Friday, January 04, 2008

Why we should pay more attention to D&D

Bear with me on this one, it's a convoluted line of reasoning, but hopefully illuminating. Or at least the sort of thing we could argue about over a fire.

I was reading highlights of this article out to a colleague (loudly over the partition as there are only the two of us in this section of the office). It's a round up of recent strange applied biological research, including the fluoro cats and why kangaroos don't fart methane. The article goes on to describe ways that this batch of science could "save our lives". Apart from the inherent problem I have with blaming cattle for greenhouse gases, rather than examining our lifestyle choices, the entire article just struck me as a wonderful example of how extreme our reliance on technology and science has become.

It was the final section that clinched this concern. Studies on the way that mucus enhances our ability to interpret smells has lead to the development of a polymer to assist electronic noses to develop better perfumes and chips. As my colleague pointed out, we have people starving, and an environment being degraded and we are developing a better smelling chip??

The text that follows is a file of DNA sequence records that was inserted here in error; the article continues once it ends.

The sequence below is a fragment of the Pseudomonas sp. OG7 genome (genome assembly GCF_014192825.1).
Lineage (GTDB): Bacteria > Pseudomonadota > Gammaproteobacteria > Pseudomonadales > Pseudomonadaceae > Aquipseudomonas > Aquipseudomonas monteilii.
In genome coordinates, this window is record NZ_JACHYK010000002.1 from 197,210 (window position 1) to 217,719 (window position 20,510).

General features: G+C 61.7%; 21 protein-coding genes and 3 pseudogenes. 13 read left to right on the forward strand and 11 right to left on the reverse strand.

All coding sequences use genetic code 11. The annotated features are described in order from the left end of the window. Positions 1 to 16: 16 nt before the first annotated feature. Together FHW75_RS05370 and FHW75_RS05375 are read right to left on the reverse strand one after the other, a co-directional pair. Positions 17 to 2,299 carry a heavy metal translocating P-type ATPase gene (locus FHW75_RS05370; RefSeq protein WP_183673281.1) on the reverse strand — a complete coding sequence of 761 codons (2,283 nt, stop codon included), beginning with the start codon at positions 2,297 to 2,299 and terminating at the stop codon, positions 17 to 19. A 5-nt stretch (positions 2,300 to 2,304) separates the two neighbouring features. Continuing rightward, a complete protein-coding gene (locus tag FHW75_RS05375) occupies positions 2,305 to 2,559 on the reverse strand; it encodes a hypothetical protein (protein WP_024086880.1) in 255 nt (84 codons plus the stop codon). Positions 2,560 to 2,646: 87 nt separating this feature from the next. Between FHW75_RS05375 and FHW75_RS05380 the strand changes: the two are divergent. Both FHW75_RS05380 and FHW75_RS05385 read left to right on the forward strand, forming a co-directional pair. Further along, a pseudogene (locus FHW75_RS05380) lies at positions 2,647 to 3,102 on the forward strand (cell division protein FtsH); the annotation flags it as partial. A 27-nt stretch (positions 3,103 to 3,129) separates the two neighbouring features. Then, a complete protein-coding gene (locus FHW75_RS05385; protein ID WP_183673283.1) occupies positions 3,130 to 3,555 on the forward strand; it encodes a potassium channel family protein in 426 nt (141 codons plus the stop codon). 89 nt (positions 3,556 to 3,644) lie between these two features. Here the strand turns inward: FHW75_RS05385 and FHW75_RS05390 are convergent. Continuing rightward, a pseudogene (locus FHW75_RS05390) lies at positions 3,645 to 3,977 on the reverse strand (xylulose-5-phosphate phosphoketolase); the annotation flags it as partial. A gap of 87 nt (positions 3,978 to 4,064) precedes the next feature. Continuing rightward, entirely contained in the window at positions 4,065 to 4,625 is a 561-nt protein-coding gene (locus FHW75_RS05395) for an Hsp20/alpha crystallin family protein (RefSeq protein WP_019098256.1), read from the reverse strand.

Which led to a recap of a discussion I had with a friend on the weekend about Hinduism and Buddhism. His take on it is that these religions were developed in a society that used psychology as their chief explanation for how humans and the world worked, not natural science and physics as we do today. Hence these religions, particularly Buddhism seek a psychological solution to the problems of the world.

This led to a discussion on why we would have a society that thought randomly feeding medicines to worms was a good idea. Or a society that seems to feel a technical solution is the only one, rather than looking at what we value and what's important. The question was, as a bit of a throwaway line, is there actually intelligent life on this planet?

My response: "it's a bit like D&D you can have a high level of intelligence, but without the wisdom there's a problem". So, there you go, we should pay more attention to role playing games, so we can understand that wisdom is as important as intelligence and perhaps we'd stop researching ways of phosphorescing animals. Or at least focus on social solutions and not just technical methods for reducing cow farts.

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